I liked both Knightley and Ehle, for different reasons. I think the majority of what I didn't like about the Knightley Lizzy was actually more to do with script. 2005 Lizzy had a bit more modern attitude... for instance, her: "You can't make me!" when referring to marriage with Mr. Collins.

I'll confess honestly: I actually prefer Mrs. Bennet in the A&E version. Over-the-top she may be, but in this instance it really tickles me rather than annoy me.

Now, as to your question about Mr. Collins and Charlotte Lucas...

I like all of the three Mr. Collins I've seen (A&E, BBC, 2005). I really don't think I can choose one. Each actor put a unique spin on the character. The A&E Mr. Collins was a bit creepier, the BBC Mr. Collins was a bit more a buffoon, and the 2005 Mr. Collins was... a bit spacey? I love them all, but Mr. Collins in himself is one of my favourite characters from the book.

As far as Charlotte goes, I don't think I really liked either. I can't put my finger on what I didn't like about the A&E Charlotte... I'll have to watch it again. But the 2005 Charlotte felt a little... intense? I think this is another case where I didn't like what the script did for her. Her, "Don't you dare judge me, Lizzy," seemed a little out of the blue, and out of character.

I'm really interested in hearing your thoughts on her when you get around to it.

I hope you'll forgive me for rambling on so... P&P and film comparisons are such a fun topic for me.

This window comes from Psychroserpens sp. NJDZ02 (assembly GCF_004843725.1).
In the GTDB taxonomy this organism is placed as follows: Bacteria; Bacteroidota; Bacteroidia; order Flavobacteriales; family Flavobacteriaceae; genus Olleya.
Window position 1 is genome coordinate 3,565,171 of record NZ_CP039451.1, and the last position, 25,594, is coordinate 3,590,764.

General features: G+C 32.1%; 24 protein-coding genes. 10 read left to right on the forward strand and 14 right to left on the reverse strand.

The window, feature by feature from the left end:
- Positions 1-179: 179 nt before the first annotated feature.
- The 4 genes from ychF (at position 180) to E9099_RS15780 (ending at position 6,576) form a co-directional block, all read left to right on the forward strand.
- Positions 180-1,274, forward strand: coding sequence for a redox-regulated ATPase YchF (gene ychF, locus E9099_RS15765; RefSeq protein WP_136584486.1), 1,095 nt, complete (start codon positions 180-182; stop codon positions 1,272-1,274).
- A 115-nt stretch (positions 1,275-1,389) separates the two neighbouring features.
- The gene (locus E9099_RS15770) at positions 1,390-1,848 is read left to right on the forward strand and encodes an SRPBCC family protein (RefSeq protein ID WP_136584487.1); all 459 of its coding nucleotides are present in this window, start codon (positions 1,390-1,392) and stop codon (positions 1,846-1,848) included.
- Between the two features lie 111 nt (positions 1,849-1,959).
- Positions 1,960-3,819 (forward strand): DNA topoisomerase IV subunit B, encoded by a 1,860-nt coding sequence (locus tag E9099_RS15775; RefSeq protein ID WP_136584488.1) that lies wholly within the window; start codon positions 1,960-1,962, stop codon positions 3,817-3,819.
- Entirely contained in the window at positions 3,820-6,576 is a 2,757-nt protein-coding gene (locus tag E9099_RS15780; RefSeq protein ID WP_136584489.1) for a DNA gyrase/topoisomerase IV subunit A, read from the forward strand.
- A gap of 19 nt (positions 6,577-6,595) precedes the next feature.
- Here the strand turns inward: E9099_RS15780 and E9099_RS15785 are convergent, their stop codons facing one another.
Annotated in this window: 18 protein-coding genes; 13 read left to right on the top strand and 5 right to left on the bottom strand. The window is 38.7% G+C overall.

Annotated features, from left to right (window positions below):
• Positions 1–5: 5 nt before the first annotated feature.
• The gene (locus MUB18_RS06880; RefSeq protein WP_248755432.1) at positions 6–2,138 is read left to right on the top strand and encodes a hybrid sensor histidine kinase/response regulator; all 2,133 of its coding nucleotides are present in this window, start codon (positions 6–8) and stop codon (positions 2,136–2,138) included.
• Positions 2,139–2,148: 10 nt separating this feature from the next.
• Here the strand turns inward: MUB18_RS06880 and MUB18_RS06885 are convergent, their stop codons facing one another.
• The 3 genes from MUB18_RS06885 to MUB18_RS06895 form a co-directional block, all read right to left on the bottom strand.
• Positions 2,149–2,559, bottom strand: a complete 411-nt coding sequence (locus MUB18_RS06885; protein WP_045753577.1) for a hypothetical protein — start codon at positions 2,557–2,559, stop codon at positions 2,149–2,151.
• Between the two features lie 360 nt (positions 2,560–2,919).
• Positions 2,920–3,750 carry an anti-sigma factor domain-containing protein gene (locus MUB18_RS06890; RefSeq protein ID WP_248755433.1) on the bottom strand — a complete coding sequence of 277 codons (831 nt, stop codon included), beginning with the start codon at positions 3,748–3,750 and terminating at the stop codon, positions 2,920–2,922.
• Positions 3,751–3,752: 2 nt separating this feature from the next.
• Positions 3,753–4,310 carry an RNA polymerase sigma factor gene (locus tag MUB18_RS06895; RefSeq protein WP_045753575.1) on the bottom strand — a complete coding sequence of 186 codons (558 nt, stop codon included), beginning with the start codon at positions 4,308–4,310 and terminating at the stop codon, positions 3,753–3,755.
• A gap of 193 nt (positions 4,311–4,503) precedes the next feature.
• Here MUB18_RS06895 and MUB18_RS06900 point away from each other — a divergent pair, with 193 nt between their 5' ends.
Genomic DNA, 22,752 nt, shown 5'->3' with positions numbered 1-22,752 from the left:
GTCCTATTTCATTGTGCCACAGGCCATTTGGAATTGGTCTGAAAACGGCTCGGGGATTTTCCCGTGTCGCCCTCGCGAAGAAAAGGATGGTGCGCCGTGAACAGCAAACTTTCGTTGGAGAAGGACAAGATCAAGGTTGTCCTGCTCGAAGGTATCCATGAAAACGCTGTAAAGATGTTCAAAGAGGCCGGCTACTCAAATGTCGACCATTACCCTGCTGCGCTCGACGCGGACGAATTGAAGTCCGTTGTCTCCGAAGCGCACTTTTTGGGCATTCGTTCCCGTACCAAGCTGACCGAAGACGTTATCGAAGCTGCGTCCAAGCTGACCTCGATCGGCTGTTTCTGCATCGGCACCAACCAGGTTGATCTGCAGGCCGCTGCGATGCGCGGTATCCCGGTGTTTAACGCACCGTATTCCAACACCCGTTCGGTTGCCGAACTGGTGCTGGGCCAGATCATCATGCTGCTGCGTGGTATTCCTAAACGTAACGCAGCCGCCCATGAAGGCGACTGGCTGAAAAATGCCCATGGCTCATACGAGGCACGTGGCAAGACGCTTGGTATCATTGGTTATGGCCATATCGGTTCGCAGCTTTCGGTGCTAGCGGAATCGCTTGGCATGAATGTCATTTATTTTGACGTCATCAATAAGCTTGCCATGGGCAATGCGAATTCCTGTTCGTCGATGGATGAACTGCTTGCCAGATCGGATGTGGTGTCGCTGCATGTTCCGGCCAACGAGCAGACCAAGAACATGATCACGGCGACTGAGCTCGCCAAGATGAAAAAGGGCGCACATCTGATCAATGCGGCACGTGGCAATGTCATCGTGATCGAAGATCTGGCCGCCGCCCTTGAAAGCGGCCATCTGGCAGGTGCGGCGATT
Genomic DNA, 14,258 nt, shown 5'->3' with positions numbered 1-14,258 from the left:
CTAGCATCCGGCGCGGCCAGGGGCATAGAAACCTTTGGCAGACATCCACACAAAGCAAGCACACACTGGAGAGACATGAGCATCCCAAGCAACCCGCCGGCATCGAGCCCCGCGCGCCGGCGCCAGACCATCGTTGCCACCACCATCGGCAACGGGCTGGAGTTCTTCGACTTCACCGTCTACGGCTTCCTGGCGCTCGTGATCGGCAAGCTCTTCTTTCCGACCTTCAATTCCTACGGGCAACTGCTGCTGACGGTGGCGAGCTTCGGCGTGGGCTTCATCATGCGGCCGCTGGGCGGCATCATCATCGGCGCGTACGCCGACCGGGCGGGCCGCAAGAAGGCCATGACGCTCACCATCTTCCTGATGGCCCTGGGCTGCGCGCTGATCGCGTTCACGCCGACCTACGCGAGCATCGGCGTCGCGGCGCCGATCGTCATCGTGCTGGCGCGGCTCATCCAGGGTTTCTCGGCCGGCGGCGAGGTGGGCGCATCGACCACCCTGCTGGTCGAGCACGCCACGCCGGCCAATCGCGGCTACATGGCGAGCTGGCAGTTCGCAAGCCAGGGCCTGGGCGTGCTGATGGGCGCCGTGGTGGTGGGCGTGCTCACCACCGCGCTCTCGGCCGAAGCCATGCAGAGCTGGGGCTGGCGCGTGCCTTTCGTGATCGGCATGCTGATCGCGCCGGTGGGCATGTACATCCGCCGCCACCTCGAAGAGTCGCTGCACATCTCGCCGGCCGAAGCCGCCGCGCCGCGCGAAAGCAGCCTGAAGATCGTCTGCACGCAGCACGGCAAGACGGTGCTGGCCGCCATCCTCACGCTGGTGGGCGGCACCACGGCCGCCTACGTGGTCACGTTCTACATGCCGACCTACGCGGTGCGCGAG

Elenatintil said...

No, I'm delighted by your long comment! This is exactly the sort of discussion I want to encourage.

I think the two lines you mention actually really help bring the emotion home to the modern audience. A classic is a classic because it can relate to us 50 years after it's been written, and obviously we can all still relate to Austen. The problem is that the formality of her writing makes her a bit unaccessable to a lot of modern readers. Even more on film where every word counts (because you should never say something if you can show it). A good scriptwriter (and I will get more into this later) has to analyze every line and figure out exactly why it is in the script, if it sounds realistic, and if there's another line that could serve the purpose better. Then the director has to do the same thing, and finally the actor. In a good movie, all three of these people will take that part of their job seriously and the end result will be fantastic. (A good example would be LOTR. Another pretty good example is Shakespeare's Much Ado About Nothing, translated to film by Kenneth Branagh. The ammount of work that the ACTOR's had to put into determining how to say their line is insane.) Again...more about all this later.

Clare said...

I agree with you to a certain extent... I've never been irked by more modern renderings of classic lines and characters, providing that they keep the same essence of the line and character.

I think the lines of Lizzy and Charlotte put a weird twist on the characters that I didn't see in the books. Lizzy's: "You can't make me," as well as her: "Why don't you just leave me alone!" seemed to convey more of a teenager's attitude and disrespect for parents rather than the classic Lizzy spiritedness.

But now that you mention it, Charlotte's line doesn't seem so out-of-character for her as it does out of place in the setting. It's true I never pictured her being quite so intense, but thinking on it, that would be a very valid interpretation.

It was the frantic defensiveness that puzzled me. Lizzy may have looked a bit shocked and disbelieving, but for such close friends, there didn't seem to be enough display of disapproval on Lizzy's part for Charlotte to pounce so quickly and angrily.

Anonymous said...

Aren't you going to continue with these comparisons?